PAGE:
It was a beautiful and clear morning, but it seemed as if all the game had disappeared. I slowly walked up the slope of the hill until I reached the plateau above. I would only find out later why this was so. I walked very slowly for quite a while, scanning ahead with my binoculars and constantly checking the wind direction. When I reached an area where the trees cast a fair sized shadow I decided to stop for a drink and a bite to eat. I had filter coffee in a small flask, so I poured a cup of coffee and ate a rusk and some biltong. I rounded the meal off with an apple.
I then lay down under a bush for a while. I was surprised by the amount of birds that quickly perched in the branches around me. They were certainly not aware of my presence. I enjoyed watching them jump from branch to branch and, at times, make a quite a racket.
It was so peaceful that I quickly slumbered in. About half an hour later I woke, got up, picked up my backpack and bow and slowly started walking through the bush again. All the time I kept an eye on the fluffy feather that was tied with a piece of floss to the top end of my bow. This way I made certain I was always walking upwind.
Suddenly a heard a blue wildebeest snort and then saw the herd as they took off – running about thirty yards and then stopped. They had either seen me or the wind had changed direction for a few seconds and they got my scent. As I got closer to the animals again, I noticed there were two light brown wildebeest among them. These weren’t normal blue wildebeest; these were golden wildebeest. I walked past them as quietly as I could, not wanting to spook them again and thus alerting other game in the vicinity. It struck me again how difficult it is to hunt animals on foot. One has to be very careful and have lots of luck to be successful.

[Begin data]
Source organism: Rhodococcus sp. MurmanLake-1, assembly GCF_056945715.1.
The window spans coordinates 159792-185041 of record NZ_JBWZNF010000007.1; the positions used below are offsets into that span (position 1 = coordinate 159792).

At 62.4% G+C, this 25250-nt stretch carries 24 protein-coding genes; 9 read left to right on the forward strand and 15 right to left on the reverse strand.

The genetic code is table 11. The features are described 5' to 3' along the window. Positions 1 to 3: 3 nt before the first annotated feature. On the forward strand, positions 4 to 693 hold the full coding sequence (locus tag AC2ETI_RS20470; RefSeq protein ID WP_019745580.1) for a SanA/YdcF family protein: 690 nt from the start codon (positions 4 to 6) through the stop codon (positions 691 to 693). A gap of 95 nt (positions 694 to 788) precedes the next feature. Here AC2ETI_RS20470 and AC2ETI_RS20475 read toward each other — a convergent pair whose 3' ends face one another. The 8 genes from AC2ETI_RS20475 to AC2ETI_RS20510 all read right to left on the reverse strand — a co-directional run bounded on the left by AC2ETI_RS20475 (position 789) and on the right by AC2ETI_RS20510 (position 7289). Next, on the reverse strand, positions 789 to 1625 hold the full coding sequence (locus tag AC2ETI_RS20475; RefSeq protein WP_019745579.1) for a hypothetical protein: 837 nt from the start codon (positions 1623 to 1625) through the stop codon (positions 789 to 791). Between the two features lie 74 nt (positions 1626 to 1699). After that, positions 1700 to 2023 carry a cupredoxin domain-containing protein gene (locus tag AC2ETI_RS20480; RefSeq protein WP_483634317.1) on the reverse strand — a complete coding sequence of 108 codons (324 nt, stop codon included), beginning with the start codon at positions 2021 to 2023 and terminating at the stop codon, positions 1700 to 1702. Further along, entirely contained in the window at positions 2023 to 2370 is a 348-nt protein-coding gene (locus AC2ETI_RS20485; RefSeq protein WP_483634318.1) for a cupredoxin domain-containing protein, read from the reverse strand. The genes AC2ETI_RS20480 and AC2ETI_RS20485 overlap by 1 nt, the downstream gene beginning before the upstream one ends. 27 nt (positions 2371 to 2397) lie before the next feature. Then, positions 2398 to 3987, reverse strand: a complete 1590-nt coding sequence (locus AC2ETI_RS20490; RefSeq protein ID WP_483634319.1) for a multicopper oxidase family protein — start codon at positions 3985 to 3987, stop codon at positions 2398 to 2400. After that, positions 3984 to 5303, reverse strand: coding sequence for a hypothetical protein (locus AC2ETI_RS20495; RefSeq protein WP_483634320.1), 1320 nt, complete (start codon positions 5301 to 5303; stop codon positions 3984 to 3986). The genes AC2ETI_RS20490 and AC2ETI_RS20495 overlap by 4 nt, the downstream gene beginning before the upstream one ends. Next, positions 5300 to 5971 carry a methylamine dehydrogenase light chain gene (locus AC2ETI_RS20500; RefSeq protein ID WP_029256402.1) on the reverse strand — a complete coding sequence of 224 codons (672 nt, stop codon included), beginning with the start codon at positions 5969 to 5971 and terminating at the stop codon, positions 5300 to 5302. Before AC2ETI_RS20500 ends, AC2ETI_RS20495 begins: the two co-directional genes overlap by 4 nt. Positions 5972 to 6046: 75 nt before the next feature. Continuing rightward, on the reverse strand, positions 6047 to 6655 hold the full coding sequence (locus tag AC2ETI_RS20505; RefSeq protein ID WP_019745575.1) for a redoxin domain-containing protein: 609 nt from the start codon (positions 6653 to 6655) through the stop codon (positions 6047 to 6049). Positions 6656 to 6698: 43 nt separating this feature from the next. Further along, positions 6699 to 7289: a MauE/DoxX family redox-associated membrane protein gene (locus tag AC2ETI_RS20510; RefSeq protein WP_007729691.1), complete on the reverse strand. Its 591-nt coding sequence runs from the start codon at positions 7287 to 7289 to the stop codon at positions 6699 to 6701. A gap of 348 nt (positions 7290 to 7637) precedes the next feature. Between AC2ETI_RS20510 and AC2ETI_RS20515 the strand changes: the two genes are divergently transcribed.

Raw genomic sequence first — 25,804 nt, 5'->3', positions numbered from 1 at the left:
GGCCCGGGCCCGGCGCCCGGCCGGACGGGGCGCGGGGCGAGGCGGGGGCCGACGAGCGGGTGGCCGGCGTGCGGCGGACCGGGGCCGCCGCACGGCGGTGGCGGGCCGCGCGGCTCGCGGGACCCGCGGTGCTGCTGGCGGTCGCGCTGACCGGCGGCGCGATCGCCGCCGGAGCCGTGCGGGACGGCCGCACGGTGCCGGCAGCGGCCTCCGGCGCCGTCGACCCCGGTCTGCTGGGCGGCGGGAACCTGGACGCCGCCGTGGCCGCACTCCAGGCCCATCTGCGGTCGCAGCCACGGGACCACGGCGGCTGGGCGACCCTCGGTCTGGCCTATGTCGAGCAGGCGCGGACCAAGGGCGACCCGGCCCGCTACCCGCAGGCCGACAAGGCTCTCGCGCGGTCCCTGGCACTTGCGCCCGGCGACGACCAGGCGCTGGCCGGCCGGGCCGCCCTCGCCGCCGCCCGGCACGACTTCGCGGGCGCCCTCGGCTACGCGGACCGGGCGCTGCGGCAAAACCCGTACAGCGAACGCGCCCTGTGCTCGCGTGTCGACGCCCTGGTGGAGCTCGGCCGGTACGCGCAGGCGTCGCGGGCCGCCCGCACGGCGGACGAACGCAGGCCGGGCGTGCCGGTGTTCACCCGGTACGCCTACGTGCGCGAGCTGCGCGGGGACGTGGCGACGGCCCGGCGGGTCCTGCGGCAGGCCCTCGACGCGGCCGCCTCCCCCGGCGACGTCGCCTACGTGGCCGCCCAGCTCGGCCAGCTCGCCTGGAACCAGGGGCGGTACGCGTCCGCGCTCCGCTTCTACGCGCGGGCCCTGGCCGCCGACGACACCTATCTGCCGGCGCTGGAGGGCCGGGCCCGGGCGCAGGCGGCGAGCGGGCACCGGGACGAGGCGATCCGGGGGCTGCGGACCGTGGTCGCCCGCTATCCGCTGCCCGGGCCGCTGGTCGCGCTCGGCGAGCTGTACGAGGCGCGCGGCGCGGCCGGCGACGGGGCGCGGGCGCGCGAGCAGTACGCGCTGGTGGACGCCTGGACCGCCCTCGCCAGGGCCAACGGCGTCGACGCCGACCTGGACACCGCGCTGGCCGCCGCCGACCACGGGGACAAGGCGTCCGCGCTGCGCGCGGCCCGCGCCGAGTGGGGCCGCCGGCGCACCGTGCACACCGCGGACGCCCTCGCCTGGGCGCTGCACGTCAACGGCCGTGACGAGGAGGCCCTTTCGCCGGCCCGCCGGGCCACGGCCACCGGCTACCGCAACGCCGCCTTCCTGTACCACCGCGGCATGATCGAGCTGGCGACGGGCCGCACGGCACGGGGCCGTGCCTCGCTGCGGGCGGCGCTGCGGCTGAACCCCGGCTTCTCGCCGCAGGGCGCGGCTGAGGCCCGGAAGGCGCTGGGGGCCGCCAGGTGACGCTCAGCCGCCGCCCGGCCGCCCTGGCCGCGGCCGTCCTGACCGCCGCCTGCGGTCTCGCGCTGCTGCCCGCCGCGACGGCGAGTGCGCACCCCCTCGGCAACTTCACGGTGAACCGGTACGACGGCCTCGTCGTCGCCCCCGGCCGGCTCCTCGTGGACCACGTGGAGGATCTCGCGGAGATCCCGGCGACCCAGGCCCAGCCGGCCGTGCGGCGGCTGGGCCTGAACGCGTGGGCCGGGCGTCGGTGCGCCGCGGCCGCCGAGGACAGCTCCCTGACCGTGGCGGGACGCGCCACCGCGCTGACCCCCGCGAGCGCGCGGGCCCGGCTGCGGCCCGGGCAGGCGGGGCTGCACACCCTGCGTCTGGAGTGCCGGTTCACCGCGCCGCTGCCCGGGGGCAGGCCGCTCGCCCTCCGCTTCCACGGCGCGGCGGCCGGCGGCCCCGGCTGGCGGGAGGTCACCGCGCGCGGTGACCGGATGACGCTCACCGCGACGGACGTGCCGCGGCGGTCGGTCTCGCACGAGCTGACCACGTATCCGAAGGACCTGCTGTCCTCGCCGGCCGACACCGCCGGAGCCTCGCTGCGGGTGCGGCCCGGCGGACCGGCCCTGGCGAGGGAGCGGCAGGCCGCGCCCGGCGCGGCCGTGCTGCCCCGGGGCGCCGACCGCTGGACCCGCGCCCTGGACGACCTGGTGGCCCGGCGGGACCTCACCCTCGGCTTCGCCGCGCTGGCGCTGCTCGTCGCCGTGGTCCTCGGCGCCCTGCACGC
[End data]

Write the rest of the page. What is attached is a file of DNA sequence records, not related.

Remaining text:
After a few minutes walk I started walking downhill again, walking very slowly and carefully, since I did not want to nock rocks over or make loud sounds. I took my time, since my GPS showed the camp to be fairly close and I still had all the time in the world.
It was then that I noticed it... the suspect tree trunk – the tree trunk that would turn out to be a duiker. And it was this duiker that I took a shot at.
The duiker was about 17 yard from me when the arrow silently left my bow. The arrow nearly made no sound leaving the bow and neither did it when it zoomed in on the unsuspecting animal. I could see the animal startle as the arrow hit it – and then it took off at full speed.
As the animal took off I lost sight of it, but could hear the arrow hitting branches as it ran. Then there was silence.
I was fairly rattled myself. I just took a life, and that is never something to take lightly. I sat down, feeling quite out of breath and then I waited, giving the animal time to die in peace.
There was no blood at the spot where the arrow hit the animal and I could find no blood in the area around this spot. I, thus, walked in the direction I heard the duiker run. About twenty yards further I saw the yellow of my arrows feather showing above the rocks. When I got closer I saw the dead animal with the arrow still in him. I was quite surprised.
I wasn’t surprised to find the dead antelope; I was surprised because it certainly was no duiker! It was a klipspringer ram and a fine one it was.
My arrow had penetrated high on the shoulder and cut through to the lower part of the chest, penetrating the lungs and cutting of the arteries above the heart.
I felt both happy and sorrowful. I will never hunt a klipspringer again, though – except if my survival depends on it. One is enough.